As employees evolve, so does the workplace narrative. It’s normal for us to be hesitant to change and resist the unknown, but our fear of innovation might be the ultimate downfall for Gen Z and millennials. Before many of them even have a chance to step into their professional careers, they’re faced with endless criticism and judgment.
Despite unpopular opinion, there’s no ignoring younger generations as their growing numbers have taken over the workforce. Given their overwhelming presence, it’s important to note the fresh perspective these up-and-coming employees bring to a company’s culture. They tend to challenge the status quo, leading to new and effective approaches, improved processes, and an efficient workspace. Looking ahead, businesses should look to put aside their preconceived notions of Gen Z and millennials in order to understand their hopes and dreams for the future. To gain insight into various perceptions of career and life success, 1-800 Contacts surveyed 1,000+ people by generation.
The study began by exploring the 10 most common goals millennials have achieved -- 77% say that getting their first “adult” job ranks #1. Regardless, 36% are still hoping to get their dream job. The social stigma of job-hopping has been associated with millennials since the beginning, but workplace culture may be to blame. Many feel their companies lack engagement and a positive work-life balance -- it may not be that millennials intentionally want to switch jobs, but their employers aren’t giving them valid reasons to stay. Even more so, generational expectations could be pushing them out the door.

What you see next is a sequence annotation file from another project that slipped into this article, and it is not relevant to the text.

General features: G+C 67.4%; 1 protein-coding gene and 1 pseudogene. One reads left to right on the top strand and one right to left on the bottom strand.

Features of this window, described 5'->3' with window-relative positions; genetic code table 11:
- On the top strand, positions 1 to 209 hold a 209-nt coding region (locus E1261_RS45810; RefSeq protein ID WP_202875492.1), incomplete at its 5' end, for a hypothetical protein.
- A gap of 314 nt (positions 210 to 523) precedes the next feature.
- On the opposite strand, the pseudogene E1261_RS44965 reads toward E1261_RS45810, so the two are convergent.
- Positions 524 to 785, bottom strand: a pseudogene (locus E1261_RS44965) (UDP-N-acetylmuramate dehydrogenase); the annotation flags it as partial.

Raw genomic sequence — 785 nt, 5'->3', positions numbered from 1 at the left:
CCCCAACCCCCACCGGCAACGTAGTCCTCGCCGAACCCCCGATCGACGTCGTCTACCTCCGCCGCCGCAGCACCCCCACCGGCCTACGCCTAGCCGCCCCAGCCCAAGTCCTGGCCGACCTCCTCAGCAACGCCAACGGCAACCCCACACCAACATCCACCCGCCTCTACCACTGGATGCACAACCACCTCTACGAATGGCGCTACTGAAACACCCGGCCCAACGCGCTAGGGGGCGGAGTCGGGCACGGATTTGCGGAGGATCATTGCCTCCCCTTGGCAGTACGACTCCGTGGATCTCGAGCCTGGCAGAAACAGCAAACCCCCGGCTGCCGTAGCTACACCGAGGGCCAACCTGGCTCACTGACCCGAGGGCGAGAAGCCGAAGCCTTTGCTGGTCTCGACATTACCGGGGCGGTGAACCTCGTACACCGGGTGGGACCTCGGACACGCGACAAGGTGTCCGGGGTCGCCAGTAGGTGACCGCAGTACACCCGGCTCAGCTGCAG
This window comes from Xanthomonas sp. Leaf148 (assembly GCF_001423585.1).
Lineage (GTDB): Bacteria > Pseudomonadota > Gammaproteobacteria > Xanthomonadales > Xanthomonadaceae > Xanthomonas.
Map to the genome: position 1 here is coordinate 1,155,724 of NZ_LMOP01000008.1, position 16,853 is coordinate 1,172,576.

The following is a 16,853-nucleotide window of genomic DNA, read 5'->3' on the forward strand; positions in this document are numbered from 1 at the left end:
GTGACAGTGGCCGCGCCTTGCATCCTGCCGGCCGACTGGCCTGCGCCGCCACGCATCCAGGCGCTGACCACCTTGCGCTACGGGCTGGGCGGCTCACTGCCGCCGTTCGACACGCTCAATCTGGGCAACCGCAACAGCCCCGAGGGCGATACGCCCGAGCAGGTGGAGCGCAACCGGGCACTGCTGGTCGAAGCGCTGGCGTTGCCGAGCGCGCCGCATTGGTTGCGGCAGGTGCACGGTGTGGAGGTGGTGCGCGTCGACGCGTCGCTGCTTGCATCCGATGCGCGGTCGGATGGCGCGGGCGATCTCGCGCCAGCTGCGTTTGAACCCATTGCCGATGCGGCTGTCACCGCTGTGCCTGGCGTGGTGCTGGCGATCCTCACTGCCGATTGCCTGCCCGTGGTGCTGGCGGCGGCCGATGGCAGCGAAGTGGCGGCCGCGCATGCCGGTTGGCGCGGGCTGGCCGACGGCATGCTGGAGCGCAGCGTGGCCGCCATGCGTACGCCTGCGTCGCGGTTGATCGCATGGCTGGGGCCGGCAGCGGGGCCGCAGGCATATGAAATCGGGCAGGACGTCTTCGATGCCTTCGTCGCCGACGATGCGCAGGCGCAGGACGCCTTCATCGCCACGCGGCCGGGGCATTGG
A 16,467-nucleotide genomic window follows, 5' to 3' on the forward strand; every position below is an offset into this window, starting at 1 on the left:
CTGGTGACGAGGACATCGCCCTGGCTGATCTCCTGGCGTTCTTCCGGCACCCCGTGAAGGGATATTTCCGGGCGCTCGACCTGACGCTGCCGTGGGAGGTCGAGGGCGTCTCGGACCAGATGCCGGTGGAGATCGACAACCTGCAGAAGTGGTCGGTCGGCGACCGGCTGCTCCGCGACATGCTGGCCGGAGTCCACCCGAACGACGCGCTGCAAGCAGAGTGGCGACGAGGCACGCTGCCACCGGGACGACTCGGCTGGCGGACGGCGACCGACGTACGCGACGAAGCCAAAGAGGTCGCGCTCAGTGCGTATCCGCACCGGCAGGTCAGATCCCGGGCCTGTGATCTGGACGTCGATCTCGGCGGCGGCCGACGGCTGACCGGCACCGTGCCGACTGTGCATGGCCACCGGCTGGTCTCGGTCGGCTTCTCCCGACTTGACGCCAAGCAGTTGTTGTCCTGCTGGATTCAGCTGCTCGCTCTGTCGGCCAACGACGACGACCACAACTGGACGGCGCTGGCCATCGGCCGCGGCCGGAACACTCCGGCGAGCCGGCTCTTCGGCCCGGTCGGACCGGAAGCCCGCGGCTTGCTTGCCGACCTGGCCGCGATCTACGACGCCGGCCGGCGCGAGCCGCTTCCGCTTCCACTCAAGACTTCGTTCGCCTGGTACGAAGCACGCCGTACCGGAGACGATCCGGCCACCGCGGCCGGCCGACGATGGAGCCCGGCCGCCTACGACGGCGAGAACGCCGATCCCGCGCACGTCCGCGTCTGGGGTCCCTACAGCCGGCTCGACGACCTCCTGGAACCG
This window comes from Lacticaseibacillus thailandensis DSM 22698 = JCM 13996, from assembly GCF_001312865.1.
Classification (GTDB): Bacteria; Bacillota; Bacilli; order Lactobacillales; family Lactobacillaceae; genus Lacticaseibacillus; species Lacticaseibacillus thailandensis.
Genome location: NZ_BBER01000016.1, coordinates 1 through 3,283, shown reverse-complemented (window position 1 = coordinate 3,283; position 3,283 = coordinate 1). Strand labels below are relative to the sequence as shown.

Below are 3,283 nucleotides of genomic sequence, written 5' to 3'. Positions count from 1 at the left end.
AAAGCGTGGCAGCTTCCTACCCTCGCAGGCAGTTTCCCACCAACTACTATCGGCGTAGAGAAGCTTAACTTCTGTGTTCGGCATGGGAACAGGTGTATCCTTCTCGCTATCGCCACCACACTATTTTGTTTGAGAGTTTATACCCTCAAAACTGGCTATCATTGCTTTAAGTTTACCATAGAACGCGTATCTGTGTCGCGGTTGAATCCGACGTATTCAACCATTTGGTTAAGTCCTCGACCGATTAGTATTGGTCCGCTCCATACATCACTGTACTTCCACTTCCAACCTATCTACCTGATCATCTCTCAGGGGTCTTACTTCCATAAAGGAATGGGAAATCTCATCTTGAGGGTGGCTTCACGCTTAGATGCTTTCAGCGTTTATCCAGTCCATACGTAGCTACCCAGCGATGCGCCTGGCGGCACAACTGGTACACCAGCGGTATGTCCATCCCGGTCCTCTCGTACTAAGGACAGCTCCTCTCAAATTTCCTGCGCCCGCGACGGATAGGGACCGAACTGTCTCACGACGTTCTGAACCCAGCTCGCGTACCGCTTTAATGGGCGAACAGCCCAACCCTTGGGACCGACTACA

Millennials vs Gen Zers: Achieving Career Success
Millennials face extensive pressure to succeed financially and professionally, surpassing their peers. The idea of perfectionism and striving to be on top often takes a toll on their mental health. Millennials believe they’ll have more difficulty achieving career success (76%) and retiring (78%) than previous generations. When it comes to their salary, 53% still hope to achieve financial success, but just 26% are optimistic about reaching this goal. Above all, millennials have one common objective in mind: retirement (64%).
Gen Zers are following right behind -- as most of them are just entering the job force, nearly 1 in 4 already believe they’ve achieved success in their career. This could be due, in part, to their experiences growing up during an economic recession. Many Gen Zers saw someone they love suffer from job loss, which greatly impacted their value of hard work and advancement in the workplace. Simply labeling this generation as “younger millennials” would do injustice to the unique perspectives they bring to the table.
Recruiting and retaining employees can be a challenge for many businesses. With new generations stepping into the professional world, understanding how to maintain workplace engagement is crucial. Establishing open communication to discuss career aspirations and hopes for the future will not only foster employee-employer relationships, but improve company culture as a whole.